You are thirteen so, of course, I am convinced I still have some say over you.
You know what people think and what God thinks are two different things, right?
You climb in, curled around your parcel, and close the door. The fierce gold eyes of the fledgling make me want to laugh. Their intensity defies us to call it helpless. I take in the sight of you holding the hawk so tenderly. Large beads of moisture stud your sweater. Your cheeks are flushed. I feel a flash of vanity when I see how pretty you are.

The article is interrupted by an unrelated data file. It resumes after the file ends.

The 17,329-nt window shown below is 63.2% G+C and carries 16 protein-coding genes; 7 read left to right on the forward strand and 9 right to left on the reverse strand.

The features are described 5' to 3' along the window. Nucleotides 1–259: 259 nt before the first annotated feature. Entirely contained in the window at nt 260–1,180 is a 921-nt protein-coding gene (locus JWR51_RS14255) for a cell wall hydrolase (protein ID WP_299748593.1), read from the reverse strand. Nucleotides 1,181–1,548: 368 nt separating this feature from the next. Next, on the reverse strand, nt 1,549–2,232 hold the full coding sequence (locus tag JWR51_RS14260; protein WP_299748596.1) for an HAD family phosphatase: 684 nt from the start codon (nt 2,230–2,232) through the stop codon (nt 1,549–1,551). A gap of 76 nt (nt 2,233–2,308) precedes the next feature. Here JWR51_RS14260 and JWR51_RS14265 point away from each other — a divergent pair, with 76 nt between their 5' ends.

I made her
The hawk is real.
The mother won’t come back if we stay.
Jules Chung (she/her) writes about gender, family, and middle-class joy and malaise. Her work has been in Jellyfish Review, Quince Magazine, Lumiere Review, Armstrong Literary, and is forthcoming in Chestnut Review and an anthology in the United Kingdom. In 2021, Jules was a finalist for the Pleiades Kinder-Crump Prize and for the One Story Adina Talve-Goodman Fellowship. She lives in New Jersey and is at work on a novel and a collection of stories. She is online at juleschungwriting.com, @glorifyandenjoy on Instagram, and @andthewordwas on Twitter.
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